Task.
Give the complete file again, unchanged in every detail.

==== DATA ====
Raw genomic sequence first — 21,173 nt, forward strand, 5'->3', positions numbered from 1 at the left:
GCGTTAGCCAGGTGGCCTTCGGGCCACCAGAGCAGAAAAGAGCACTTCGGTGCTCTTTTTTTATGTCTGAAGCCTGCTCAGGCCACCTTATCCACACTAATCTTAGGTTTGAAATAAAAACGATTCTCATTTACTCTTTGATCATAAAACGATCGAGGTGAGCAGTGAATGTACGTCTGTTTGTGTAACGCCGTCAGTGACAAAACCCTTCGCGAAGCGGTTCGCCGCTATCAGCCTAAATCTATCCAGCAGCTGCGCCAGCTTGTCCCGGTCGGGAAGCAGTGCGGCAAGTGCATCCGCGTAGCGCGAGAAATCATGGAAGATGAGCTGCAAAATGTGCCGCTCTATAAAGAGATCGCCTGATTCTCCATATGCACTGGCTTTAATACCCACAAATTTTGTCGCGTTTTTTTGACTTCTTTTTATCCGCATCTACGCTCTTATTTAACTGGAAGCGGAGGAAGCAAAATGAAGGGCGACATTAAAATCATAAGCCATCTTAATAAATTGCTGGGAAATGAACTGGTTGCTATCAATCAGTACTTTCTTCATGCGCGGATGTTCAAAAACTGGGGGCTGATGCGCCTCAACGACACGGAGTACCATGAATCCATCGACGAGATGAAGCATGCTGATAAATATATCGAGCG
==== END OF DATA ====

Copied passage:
Raw genomic sequence first — 21,173 nt, forward strand, 5'->3', positions numbered from 1 at the left:
GCGTTAGCCAGGTGGCCTTCGGGCCACCAGAGCAGAAAAGAGCACTTCGGTGCTCTTTTTTTATGTCTGAAGCCTGCTCAGGCCACCTTATCCACACTAATCTTAGGTTTGAAATAAAAACGATTCTCATTTACTCTTTGATCATAAAACGATCGAGGTGAGCAGTGAATGTACGTCTGTTTGTGTAACGCCGTCAGTGACAAAACCCTTCGCGAAGCGGTTCGCCGCTATCAGCCTAAATCTATCCAGCAGCTGCGCCAGCTTGTCCCGGTCGGGAAGCAGTGCGGCAAGTGCATCCGCGTAGCGCGAGAAATCATGGAAGATGAGCTGCAAAATGTGCCGCTCTATAAAGAGATCGCCTGATTCTCCATATGCACTGGCTTTAATACCCACAAATTTTGTCGCGTTTTTTTGACTTCTTTTTATCCGCATCTACGCTCTTATTTAACTGGAAGCGGAGGAAGCAAAATGAAGGGCGACATTAAAATCATAAGCCATCTTAATAAATTGCTGGGAAATGAACTGGTTGCTATCAATCAGTACTTTCTTCATGCGCGGATGTTCAAAAACTGGGGGCTGATGCGCCTCAACGACACGGAGTACCATGAATCCATCGACGAGATGAAGCATGCTGATAAATATATCGAGCG